Bristol, England honouring Jamaican-born anti-race activist and trailblazer
Princess Campbell

The British city of Bristol is honouring Jamaican-born Princess Campbell, one of the first black hospital ward sisters there and anti-race activist, by naming new student halls after her posthumously, Businesslive has reported.

“The old Royal Infirmary site, being built for Unite Students, will be named after Princess Campbell, who helped lead the city's fight against racial discrimination,” the news outlet said.

Campbell House, as it will be called, will have 431 beds when completed and is costing £45m to build. It is due to open in the summer of 2022, representing it will be Unite Students' 15th property in the city.

Princess Campbell, who was born in 1939 and died in 2015, challenged prejudice in nursing and housing in the city after she arrived from Jamaica in 1962. She trained as a nurse and became a ward sister, working at Glenside Hospital in Fishponds, Businesslive said.

She received an MBE for services to the community in 2011 having campaigned for black people and disadvantaged communities. She was also a founder member of the Bristol Black Archives Partnership.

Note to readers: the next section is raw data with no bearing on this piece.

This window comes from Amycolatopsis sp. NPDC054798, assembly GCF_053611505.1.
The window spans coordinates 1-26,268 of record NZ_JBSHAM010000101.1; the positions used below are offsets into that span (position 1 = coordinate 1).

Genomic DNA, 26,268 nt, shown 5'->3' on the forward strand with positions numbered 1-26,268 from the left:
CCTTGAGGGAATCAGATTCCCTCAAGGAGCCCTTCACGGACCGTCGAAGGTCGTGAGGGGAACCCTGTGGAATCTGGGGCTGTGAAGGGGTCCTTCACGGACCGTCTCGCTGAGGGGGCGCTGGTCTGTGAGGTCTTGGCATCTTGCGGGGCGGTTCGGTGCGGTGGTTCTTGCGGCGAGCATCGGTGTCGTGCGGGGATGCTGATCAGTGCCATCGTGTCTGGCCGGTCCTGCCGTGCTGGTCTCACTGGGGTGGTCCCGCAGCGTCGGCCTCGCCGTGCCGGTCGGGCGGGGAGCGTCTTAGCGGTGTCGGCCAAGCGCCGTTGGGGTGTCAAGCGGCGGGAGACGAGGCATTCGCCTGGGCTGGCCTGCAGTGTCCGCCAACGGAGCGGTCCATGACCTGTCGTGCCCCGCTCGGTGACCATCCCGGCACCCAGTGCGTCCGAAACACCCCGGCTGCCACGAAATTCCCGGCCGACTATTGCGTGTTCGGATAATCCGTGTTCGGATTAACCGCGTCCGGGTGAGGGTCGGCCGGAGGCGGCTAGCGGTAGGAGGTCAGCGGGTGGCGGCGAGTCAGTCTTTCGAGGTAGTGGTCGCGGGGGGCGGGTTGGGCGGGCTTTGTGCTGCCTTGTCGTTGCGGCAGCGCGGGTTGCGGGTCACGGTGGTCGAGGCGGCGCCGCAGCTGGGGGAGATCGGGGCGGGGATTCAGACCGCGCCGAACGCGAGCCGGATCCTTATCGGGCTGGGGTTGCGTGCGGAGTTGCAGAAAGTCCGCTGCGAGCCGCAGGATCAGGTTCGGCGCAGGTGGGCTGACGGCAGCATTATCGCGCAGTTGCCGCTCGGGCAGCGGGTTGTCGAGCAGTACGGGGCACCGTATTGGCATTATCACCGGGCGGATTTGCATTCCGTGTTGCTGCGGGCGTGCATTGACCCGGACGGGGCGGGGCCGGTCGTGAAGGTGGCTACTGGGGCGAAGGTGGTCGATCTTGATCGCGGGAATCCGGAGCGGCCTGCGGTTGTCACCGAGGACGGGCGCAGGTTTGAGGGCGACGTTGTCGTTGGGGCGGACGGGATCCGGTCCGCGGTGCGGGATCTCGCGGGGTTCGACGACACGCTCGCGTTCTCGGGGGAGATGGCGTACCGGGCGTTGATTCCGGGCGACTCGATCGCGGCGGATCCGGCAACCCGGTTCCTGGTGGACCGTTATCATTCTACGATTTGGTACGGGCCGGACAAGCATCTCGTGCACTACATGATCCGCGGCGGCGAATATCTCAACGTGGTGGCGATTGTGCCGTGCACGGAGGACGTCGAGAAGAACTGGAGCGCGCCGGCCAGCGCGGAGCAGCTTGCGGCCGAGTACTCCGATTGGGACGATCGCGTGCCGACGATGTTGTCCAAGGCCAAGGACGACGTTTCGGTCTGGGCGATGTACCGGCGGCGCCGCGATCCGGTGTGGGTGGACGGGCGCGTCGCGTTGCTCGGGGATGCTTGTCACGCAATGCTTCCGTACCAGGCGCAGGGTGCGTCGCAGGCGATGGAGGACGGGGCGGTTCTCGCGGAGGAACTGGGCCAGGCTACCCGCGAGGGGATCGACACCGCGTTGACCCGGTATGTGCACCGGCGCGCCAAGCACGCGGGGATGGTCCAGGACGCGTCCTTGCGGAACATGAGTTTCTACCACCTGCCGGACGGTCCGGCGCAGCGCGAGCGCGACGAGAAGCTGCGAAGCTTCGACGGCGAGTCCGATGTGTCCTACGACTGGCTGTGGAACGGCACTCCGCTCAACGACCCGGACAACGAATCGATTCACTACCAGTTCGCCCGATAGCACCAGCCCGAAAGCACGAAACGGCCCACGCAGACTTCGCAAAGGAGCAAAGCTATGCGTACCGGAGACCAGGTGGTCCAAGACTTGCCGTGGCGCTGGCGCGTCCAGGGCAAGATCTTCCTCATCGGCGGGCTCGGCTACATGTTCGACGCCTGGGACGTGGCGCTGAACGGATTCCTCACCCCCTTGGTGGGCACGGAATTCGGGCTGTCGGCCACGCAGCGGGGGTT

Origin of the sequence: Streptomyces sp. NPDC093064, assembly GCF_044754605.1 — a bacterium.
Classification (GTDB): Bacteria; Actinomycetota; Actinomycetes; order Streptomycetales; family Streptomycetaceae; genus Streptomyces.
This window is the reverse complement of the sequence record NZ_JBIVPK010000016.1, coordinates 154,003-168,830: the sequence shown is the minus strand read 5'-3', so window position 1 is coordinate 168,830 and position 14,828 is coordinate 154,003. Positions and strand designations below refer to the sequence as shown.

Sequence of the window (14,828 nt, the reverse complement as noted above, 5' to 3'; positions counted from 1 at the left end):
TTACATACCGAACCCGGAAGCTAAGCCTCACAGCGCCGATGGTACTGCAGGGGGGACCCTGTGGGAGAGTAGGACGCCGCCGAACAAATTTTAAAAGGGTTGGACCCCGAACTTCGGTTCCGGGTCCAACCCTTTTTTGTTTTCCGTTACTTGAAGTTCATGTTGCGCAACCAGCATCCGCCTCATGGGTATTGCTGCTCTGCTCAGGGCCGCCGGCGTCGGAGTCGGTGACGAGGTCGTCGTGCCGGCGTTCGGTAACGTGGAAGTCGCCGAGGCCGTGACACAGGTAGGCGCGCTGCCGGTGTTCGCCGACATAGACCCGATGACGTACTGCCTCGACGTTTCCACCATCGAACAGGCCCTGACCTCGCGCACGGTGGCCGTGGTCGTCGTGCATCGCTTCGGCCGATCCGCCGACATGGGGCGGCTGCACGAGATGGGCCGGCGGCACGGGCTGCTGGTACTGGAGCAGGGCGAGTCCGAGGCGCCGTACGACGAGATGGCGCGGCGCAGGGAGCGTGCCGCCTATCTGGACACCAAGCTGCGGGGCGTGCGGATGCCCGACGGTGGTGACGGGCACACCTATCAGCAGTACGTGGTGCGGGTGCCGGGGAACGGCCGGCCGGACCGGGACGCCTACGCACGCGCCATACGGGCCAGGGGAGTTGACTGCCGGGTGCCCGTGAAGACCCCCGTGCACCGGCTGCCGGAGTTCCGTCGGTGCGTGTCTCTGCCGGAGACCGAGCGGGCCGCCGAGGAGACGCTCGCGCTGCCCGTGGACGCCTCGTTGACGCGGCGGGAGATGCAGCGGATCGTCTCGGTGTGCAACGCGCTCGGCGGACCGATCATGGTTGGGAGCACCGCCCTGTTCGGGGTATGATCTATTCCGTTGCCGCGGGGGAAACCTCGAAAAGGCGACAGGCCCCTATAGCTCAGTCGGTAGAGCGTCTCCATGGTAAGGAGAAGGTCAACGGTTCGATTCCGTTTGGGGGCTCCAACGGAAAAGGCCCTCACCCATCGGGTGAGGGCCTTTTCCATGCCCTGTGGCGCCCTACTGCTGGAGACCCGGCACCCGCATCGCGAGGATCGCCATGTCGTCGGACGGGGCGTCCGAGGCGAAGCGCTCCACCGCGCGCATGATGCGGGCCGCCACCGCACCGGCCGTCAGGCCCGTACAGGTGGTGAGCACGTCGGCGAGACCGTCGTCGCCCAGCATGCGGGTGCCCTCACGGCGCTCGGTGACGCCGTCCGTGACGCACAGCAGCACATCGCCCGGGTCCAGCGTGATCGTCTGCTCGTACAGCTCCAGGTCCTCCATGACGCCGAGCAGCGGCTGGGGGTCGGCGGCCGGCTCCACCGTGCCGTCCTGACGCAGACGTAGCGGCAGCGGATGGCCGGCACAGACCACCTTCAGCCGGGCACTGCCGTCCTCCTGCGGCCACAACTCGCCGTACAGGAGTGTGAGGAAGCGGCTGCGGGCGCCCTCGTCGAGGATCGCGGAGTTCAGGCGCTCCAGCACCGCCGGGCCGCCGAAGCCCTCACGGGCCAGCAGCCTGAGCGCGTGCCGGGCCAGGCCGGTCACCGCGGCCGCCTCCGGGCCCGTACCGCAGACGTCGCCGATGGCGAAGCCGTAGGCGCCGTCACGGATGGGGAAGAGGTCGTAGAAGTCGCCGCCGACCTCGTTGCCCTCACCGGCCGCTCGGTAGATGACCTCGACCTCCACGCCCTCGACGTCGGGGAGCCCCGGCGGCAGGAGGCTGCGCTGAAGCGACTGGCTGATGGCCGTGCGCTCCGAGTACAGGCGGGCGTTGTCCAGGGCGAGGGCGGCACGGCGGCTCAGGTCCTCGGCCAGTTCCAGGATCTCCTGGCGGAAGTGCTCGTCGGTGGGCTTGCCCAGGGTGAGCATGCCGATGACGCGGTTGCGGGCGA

Work on site, which fronts onto Marlborough Street, was paused during the early months of the novel coronavirus pandemic, after planning permission was granted in February 2020. Construction restarted on site in November.

The former Bristol Royal Infirmary building and listed chapel at the rear are both being restored for residential and community use as part of the redevelopment.

Matthew Loughlin, group development director at Unite Students, said: “Once complete, Campbell House will be the jewel in the crown of our properties in Bristol,” said the news outlet.

“The mixed-use development will create unique space, sensitively combining new with old, in a prime city centre location. We hope it will become a real asset for both the city of Bristol more widely, and for the local community.”

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